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March 13, 2018, 5:43 PM

Police union accuses civilian review board of ‘power grab’

By Shawn Cohen and Max Jaeger

PBA President Pat Lynch (Getty Images)

The city’s largest police union hit the Civilian Complaint Review Board with a sweeping lawsuit Tuesday that accuses the agency of making an unprecedented illegal “power grab’’ in its bid to nail cops.

Papers filed by the Police Benevolent Association in Manhattan Supreme Court charge that the CCRB “has unilaterally sought to dramatically expand its jurisdiction and authority,’’ including by recently anointing itself an investigator of “non-criminal” sexual-misconduct allegations against officers, a move that the union calls “gross over-reaching.”

The suit also names Police commissioner James O’Neill as a defendant, alleging the CCRB is investigating matters reserved for the NYPD’s Internal Affairs Bureau under O’Neill’s command.

The PBA cites a “vast overhaul” of CCRB’s rules enshrined in the January publication of it’s Revised Rules — as well as a February resolution allowing it to investigate non-criminal sexual misconduct such as lewd gestures and sexual propositions.

PBA President Pat Lynch called the recent rules changes “a bold-faced power grab to create a CCRB regime that is more abusive to police officers than ever before.”

The union claims that the CCRB is improperly investigating complaints after the statute of limitations has expired, and is opening new complaints based on “unauthenticated” YouTube videos, sometimes without a complainant coming forward.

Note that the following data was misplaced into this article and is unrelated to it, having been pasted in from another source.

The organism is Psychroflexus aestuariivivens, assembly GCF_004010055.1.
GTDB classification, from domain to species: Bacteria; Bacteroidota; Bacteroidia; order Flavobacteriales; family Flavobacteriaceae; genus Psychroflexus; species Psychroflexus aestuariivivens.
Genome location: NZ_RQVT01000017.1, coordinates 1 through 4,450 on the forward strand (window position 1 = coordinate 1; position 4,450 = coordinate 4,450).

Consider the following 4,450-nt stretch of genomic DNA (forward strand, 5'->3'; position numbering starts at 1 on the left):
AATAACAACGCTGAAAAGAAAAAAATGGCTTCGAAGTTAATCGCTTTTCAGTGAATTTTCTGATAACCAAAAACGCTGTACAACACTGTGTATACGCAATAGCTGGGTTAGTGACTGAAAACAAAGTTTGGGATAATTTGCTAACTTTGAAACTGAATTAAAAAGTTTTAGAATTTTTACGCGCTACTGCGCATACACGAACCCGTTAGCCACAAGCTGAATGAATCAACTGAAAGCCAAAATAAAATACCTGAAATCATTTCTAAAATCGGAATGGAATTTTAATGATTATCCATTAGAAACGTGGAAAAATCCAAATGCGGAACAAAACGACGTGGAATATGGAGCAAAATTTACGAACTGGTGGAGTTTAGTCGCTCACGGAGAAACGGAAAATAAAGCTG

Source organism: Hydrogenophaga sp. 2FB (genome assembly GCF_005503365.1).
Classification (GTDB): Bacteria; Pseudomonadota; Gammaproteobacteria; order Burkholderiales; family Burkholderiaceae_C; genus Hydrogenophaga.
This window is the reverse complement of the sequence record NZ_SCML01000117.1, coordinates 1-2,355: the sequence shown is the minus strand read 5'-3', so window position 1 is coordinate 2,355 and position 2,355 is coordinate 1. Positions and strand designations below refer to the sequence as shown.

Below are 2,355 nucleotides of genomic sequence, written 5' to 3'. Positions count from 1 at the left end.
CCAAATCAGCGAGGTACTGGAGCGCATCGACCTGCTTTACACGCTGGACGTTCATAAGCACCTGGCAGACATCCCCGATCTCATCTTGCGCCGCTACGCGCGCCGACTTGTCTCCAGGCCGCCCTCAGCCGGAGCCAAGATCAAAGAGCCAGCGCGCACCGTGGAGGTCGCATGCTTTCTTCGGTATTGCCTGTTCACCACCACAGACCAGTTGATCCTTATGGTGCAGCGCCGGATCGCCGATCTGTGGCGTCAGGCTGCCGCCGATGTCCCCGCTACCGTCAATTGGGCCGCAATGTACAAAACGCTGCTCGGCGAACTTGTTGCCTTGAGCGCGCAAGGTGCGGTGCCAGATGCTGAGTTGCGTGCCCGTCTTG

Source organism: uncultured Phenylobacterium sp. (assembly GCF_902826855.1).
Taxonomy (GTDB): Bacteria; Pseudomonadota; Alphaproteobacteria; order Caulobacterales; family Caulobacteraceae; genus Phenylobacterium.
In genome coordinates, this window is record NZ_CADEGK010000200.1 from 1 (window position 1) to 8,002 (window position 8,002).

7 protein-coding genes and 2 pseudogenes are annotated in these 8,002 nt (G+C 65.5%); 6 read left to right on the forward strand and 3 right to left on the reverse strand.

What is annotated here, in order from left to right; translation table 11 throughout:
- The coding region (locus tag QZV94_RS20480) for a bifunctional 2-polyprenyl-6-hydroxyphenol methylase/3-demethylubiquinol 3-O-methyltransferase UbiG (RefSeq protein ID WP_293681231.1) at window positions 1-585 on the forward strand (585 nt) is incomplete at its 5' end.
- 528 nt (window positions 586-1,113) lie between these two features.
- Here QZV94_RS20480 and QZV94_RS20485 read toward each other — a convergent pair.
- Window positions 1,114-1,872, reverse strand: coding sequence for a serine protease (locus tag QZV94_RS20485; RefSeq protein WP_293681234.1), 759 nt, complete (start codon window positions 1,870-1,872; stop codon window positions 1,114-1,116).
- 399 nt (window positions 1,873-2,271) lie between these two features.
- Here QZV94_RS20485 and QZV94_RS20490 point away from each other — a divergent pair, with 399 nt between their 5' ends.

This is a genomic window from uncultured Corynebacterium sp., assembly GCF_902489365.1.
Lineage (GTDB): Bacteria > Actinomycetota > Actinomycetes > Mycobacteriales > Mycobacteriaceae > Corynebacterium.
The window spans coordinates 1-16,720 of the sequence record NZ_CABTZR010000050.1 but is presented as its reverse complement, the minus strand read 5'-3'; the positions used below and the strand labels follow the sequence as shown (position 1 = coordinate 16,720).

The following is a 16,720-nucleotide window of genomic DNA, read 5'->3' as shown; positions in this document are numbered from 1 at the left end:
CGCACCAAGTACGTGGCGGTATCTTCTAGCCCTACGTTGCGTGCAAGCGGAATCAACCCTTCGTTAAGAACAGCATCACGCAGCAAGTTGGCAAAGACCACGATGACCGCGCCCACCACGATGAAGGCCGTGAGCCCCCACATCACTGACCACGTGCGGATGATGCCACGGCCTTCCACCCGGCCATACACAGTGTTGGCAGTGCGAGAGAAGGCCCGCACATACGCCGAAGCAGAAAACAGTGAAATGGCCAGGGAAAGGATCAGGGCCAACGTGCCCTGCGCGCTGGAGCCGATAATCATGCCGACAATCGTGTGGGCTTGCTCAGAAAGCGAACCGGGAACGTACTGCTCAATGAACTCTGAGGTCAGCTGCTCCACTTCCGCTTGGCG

It also charges the CCRB with investigating matters outside its purview of use civilian complaint review board force, abuse of authority, discourtesy and offensive language — or FADO.

The rules have a “ lasting and serious effects on the targeted police officers,” the suit states.

The number of police-misconduct claims rose to 4,487 in 2017 — the first increase in years — after dropping from 7,660 in 2009 to 4,285 in 2016.

CCRB Executive Director Jonathan Darche has said “more public outreach” in 2016 and 2017 than in the “previous three years [2013, 2014, and 2015] combined” could have led to the increase in reports.

Of the complaints fielded last year, 2,203 were for officers using improper physical force, 911 were for cops refusing to show their shields, 724 were improper stops, and 159 were for cops making racial comments.

Those 3,997 fall under the FADO umbrella, according to information from the agency, but it was not immediately clear what the remaining 490 complaints were for. Of the 3,997, just 140 were substantiated.

The CCRB said it does not comment on pending litigation, and referred inquiries to the Law Department, which said it will “review the complaint and respond accordingly.”

The NYPD did not respond to a request for comment.